Jump to content

Recommended Posts

Hello,

My name is Eileen and I am from Boston, MA. 

Yesterday I had a lung cancer CT (after putting it off for a year) and later in the day my PC doctor called to tell me that I have a nodule on my left lung that is 8mm and of great concern. I learned that nodules 3mm or less are likely noncancerous while 8mm or more are likely cancerous. My doctor also said that nodules 8mm or more are called masses instead of nodules, so I have a mass on my lung, not just a nodule. 🙁 I also had a bone density test and the results were very good. I am 69yo and an off and on smoker for about 40 years. Aside from a constant nagging cough, I am pretty healthy and do not take any medication regularly except for OTC medicine like vitamins, calcium and cold remedies when needed. 

I have an appointment with the pulmonary doctor on Tuesday of next week to go over the CT results and determine next steps. They wanted me to come in this week but I am not ready and first need time to absorb all of this. 

I am a single parent (husband died many years ago) with two grown sons and 4 grandsons that I love very much! I am struggling with how to tell my sons about this. My grandsons are 14, 12, 10 and 8 and will leave whether or not to tell them to their parents. My grandchildren recently lost both of their maternal grandparents and I am the only GP they have today, we are very close and this news could devastate them! All 4 grandkids are from my oldest son and daughter-in-law , my youngest son does not yet have any children, at least that we know of!

I have so many questions for this group and am looking for support from others facing the same situation. I may be jumping to conclusions here but honestly think that I do have lung cancer. How did others tell their loved ones about this and how much should they be involved before the diagnosis? Are there others that had a 8mm mass that turned out to be non cancerous and how many others were cancerous? What treatment have others received and how effective was it? I have read that those with a 8mm mass that was cancerous were given 5 years of life expectancy. Is this true? 

I am retired from a national non-profit where I was the Director of Community Outreach and Public Relations. While I have been in the public most of my adult life, I am a very private person and seldom share my private life with anyone outside my family. This situation scares the crap out of me and I need to share it with those that understand and can offer the support that I need. Anything you can offer will be greatly appreciated.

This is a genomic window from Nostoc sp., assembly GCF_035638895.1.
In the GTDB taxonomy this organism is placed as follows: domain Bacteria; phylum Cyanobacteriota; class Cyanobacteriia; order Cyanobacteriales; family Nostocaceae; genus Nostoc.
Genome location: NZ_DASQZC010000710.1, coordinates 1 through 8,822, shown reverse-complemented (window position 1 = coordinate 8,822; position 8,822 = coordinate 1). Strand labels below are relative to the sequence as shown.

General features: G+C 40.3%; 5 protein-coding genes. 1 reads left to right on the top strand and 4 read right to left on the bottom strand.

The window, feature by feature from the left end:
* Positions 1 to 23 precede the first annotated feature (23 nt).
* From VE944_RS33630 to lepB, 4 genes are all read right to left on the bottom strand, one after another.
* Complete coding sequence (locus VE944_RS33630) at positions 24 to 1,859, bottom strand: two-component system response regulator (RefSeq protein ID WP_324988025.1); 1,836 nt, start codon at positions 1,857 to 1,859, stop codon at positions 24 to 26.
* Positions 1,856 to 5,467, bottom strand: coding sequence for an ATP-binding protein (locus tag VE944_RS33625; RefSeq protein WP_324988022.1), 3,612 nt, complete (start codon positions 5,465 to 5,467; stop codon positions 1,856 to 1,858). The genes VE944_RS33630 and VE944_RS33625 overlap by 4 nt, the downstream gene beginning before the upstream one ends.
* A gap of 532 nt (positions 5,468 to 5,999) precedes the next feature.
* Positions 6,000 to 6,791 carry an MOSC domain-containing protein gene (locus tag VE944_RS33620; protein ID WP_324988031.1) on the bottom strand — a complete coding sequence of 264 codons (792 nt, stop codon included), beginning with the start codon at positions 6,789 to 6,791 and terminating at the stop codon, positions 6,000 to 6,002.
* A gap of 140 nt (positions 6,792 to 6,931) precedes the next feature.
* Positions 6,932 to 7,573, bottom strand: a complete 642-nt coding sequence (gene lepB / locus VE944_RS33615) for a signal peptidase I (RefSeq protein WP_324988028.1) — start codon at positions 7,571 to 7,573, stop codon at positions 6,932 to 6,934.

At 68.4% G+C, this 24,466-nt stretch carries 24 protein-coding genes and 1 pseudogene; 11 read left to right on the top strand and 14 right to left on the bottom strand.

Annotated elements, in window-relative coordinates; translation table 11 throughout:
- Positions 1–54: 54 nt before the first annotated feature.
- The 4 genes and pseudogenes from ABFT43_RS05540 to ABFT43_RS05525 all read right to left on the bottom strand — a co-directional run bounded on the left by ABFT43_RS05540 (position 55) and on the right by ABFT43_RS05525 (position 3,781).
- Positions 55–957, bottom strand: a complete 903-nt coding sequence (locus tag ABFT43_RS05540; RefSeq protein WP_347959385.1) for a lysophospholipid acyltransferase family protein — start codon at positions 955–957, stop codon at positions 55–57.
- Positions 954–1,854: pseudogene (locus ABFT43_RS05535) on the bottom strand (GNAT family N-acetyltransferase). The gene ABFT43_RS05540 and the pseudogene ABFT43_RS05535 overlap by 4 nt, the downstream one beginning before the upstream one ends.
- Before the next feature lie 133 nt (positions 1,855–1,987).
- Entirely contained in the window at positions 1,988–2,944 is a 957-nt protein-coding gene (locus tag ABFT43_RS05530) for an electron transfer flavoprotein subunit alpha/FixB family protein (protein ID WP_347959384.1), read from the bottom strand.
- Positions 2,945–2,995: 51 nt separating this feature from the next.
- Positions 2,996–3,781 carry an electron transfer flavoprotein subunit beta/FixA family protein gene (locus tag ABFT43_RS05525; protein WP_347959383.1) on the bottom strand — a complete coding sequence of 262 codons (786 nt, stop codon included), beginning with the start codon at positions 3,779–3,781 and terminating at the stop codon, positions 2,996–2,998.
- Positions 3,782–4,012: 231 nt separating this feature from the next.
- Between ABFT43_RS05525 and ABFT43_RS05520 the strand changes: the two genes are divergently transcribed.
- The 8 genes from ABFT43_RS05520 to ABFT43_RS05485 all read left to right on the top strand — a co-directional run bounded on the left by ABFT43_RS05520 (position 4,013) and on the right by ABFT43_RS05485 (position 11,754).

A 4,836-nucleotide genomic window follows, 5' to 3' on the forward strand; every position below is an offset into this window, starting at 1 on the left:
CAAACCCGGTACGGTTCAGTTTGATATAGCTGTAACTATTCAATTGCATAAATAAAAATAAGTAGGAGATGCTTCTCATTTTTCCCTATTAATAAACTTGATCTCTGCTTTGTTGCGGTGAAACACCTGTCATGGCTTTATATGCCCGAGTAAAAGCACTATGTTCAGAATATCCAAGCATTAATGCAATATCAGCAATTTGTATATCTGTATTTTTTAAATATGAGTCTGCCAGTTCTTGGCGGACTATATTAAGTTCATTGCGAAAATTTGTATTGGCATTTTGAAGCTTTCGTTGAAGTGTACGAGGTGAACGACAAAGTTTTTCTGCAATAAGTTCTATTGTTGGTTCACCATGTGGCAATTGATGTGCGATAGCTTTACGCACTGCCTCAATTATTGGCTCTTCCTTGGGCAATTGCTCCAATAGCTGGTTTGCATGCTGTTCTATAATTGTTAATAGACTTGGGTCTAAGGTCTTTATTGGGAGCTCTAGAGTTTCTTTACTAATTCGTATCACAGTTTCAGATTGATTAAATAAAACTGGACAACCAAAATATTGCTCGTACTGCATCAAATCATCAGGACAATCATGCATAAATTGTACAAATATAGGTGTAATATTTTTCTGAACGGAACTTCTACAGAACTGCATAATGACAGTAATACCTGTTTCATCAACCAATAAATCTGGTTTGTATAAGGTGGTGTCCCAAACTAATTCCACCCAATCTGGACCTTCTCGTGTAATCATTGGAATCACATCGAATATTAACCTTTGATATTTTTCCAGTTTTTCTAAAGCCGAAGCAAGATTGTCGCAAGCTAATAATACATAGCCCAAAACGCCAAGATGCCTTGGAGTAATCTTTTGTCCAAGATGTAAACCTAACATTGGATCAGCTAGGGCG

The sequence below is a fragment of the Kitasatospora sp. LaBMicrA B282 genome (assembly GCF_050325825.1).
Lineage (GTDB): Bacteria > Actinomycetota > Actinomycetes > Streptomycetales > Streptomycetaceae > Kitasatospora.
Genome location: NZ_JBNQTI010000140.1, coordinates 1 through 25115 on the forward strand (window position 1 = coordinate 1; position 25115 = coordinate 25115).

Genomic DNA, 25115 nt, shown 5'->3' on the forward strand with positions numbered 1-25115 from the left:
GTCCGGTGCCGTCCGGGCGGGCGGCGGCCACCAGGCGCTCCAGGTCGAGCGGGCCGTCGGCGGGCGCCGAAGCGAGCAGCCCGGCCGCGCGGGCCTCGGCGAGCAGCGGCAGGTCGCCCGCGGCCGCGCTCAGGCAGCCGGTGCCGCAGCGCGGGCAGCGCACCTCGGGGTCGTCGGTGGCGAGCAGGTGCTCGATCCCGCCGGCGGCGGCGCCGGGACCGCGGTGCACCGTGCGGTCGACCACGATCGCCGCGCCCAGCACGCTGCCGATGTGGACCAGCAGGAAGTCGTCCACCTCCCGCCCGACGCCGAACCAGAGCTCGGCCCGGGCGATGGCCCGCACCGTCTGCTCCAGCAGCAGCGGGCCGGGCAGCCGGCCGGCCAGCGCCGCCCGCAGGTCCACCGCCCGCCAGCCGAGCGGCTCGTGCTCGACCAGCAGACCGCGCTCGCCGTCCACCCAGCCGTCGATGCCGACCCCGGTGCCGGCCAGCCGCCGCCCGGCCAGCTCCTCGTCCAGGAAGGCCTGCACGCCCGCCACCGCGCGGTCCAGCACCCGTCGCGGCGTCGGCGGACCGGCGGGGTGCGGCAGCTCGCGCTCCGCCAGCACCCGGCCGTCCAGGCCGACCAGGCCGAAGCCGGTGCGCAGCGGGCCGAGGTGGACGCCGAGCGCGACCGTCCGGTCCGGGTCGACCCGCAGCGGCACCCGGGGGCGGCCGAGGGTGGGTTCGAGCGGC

Best Regards,

Eileen

Share this post


Link to post
Share on other sites

Hello Eileen.  I am 70 years old.  I was born and raised in Boston.  ( Roslindale)   

I am glad to hear you have an appointment with a pulmonologist to make plans I hope for a biopsy.  

If it turns out positive I pray they start treatment quickly.  This is possible to beat.  I have survived over 20 years.

Please keep us posted on how your journey is going..

Donna G

Share this post


Link to post
Share on other sites

Hi Eileen and welcome here. 

There are lots of new treatments for lung cancer and more being approved by FDA all the time. There are also many clinical trials and some are helping people survive and even be cured. So any survival statistics are out of date, being based on people who didn't have all these new options. Additionally, statistics are based on bunches of people, and each of us is a case of 1. Your good general health will be a factor in your favor if it turns out you do have lung cancer.

Lung Cancer 101 on the main Lungevity website is a good place to begin looking for infomation about lung cancer and treatment. Here's the link if you don't have it: https://lungevity.org/for-patients-caregivers/lung-cancer-101

My situation is different from yours as I don't have any children or any close family other than my spouse. So I'm probably not the best person to advise on how/when to tell family. I think it depends in part on how close they are to you, both geographically and emotionally. If close, I suggest letting them know sooner rather than later. Will you be able to rely on them if you need help during medical tests or treatment. I don't like keeping secrets- I've been pretty upfront with people I'm close to and even some I'm not, who I see a lot. For children, if there's a big secret about an illness, they figure it out pretty quickly and it may seem scarier that it would be otherwise. If you're matter of fact when you tell people, I've found that they tend to be matter of fact about it too. After all, cancer is a disease. It can be treated. It's not a curse or a sentence.